A few thousand people here who have had allergic reactions to the Covid-19 vaccines used in Singapore’s national inoculation programme will be offered Sinovac jabs by the Government as part of a study to understand the immunity offered by different vaccines.
About 3,600 people who were allergic to the first dose of the mRNA vaccines have been contacted, and more than 1,400 have indicated an interest in the programme, The Straits Times has learnt.
A spokesman for the Ministry of Health (MOH) said on Thursday: “To better understand the immunity conferred by the use of different vaccines, we will work with the National Centre for Infectious Diseases to follow up with a sub-group of these persons who have received the mRNA vaccine, followed by the Sinovac-CoronaVac vaccine, under a research study on Covid-19 vaccine immune response.”
MOH has been in touch with the people who have indicated an interest in the programme to keep them updated on how they can receive the Sinovac vaccine, the spokesman added.
The Sinovac vaccine is not part of Singapore’s national vaccination regime, which currently uses the Pfizer-BioNTech/Comirnaty and Moderna vaccines. Both these vaccines use mRNA technology and have been authorised by the Health Sciences Authority (HSA).
Sinovac’s vaccine remains unregistered and is not authorised by the HSA. It is provided here only under the Special Access Route framework.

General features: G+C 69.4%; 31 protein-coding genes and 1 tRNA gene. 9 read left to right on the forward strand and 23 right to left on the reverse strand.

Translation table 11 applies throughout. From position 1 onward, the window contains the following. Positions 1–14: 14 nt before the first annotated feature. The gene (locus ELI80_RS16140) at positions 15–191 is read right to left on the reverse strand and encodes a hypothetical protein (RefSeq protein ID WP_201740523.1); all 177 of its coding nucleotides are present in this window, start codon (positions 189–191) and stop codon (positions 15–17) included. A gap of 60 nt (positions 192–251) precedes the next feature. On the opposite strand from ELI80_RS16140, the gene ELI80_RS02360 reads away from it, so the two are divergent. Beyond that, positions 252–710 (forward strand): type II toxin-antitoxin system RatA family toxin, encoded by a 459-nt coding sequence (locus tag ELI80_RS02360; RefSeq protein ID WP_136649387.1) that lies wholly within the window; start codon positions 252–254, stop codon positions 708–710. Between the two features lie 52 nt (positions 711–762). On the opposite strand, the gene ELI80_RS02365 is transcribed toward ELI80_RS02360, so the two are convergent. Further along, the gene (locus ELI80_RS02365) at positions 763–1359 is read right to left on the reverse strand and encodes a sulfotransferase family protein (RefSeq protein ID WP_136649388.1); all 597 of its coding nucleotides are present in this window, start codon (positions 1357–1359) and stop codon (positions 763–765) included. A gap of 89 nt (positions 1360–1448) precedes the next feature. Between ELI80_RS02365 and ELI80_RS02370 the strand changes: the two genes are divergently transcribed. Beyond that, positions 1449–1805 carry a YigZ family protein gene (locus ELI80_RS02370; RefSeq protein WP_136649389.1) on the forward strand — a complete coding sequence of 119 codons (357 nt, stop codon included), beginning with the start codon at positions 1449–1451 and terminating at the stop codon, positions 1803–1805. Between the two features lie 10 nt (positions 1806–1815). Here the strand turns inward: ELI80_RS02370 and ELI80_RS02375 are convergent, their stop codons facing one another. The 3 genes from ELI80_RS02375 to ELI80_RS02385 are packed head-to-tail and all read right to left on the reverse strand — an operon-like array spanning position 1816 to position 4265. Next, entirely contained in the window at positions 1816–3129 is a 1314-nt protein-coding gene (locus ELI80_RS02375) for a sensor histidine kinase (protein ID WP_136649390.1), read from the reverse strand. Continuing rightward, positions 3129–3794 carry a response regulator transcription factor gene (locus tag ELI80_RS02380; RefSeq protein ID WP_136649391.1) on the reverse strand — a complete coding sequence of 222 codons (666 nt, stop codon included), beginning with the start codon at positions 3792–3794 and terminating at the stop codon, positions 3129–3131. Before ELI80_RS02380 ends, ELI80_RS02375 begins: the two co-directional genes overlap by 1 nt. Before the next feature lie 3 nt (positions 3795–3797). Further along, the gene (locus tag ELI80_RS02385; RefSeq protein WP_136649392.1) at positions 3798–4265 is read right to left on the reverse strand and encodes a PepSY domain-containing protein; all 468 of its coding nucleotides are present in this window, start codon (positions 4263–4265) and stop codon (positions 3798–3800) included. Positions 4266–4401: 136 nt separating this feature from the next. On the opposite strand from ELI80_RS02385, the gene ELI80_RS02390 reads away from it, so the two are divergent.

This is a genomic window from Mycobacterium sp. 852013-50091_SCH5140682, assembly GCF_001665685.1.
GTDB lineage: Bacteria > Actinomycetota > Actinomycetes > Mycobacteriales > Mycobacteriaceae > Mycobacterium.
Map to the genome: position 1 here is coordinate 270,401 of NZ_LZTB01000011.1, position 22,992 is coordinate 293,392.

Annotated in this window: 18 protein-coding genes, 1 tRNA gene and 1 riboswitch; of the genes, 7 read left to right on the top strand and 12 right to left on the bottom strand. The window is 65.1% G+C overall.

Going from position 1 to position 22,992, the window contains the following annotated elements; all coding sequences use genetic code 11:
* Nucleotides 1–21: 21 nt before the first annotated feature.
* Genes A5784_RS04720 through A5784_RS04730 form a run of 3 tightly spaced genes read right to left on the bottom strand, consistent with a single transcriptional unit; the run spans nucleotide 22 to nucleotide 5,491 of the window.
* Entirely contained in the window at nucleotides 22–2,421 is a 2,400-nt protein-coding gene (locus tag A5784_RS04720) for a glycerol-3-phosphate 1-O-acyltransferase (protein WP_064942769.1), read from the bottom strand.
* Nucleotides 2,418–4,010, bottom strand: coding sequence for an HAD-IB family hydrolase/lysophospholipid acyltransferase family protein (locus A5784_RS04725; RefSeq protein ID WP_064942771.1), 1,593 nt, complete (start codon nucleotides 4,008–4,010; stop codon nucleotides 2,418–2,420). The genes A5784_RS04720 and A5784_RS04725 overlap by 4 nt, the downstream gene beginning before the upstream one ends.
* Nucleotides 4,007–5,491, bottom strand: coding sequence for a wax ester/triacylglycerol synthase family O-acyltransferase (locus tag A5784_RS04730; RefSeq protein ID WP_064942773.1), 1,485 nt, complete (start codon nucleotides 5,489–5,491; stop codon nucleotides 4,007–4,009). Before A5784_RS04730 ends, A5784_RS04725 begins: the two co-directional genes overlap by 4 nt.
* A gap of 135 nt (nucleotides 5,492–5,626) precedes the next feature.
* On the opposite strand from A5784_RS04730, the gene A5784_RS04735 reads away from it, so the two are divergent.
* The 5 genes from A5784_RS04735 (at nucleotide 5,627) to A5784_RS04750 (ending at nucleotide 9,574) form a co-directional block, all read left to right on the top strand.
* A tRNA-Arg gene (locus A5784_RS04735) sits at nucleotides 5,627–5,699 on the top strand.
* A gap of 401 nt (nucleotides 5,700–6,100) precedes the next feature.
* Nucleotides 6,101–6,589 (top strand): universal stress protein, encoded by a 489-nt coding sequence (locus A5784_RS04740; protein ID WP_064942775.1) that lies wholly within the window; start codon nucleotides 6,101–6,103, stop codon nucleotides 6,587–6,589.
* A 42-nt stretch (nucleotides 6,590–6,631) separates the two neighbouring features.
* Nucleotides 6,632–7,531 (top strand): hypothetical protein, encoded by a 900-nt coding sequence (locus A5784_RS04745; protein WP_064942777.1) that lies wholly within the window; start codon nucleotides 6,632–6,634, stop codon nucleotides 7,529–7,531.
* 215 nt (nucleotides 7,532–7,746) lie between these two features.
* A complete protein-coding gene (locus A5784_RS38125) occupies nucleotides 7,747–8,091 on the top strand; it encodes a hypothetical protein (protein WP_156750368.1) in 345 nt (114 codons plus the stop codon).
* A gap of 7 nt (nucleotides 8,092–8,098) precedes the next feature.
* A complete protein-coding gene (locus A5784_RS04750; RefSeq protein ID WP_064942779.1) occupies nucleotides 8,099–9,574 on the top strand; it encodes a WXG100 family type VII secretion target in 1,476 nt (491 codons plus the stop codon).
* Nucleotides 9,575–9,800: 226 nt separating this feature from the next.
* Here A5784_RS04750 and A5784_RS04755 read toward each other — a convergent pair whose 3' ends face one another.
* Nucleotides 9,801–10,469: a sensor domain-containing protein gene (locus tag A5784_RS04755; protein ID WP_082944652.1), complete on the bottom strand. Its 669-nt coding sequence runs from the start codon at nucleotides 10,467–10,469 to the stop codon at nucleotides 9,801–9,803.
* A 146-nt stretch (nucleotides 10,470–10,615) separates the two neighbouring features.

HSA said yesterday that as at June 28, it had received two adverse event reports of hives – a red, itchy skin rash – after taking the Sinovac vaccine. The effects are not serious, it added.
Vaccines under this framework are not covered under the Vaccine Injury Financial Assistance Programme, which supports people who suffer adverse effects from their Covid-19 jabs.
MOH said on Thursday that if people who have had allergic reactions to mRNA vaccines wish to receive the Sinovac vaccine, it has established a dedicated programme for them to be vaccinated at a public hospital clinic for closer monitoring of any side effects.
This programme will take into account their previous allergic reaction and a lack of data on the safety profile of receiving a Sinovac vaccine dose following one dose of an mRNA vaccine, said MOH.
It also said that those who have received one dose of an mRNA Covid-19 vaccine but are unable to receive the second dose due to allergic reactions may choose to wait for the non-mRNA vaccines that MOH plans to bring in for use in the national vaccination programme.
Such vaccines will have to be first assessed for quality, safety and effectiveness under HSA’s Pandemic Special Access Route.
The authorities gave approval last month to 24 private healthcare clinics to draw on the Government’s existing stock of the Sinovac vaccine.
Yesterday, MOH added seven more, bringing the total to 31.
The fees for administering one dose of the vaccine at the seven clinics range from $20 to $25, and covers consultation costs, administration and taxes.
MOH said yesterday: “Since June 18, the initial 24 selected clinics have been providing the Sinovac vaccine in a cautious manner and managing the number of vaccines they administer (daily).”
The additional clinics will help clear appointment lists from the 24 existing clinics, and may not take in new appointments for those wanting the Sinovac vaccine.
People are advised to call the clinics or visit their websites to book an appointment.
Over the past two weeks, many clinics have received calls and requests from people wanting the Sinovac jab, and many rushed to register their interest in getting the China-made vaccine.
HSA has also received four applications from private healthcare institutions to import Covid-19 vaccines under the Special Access Route framework.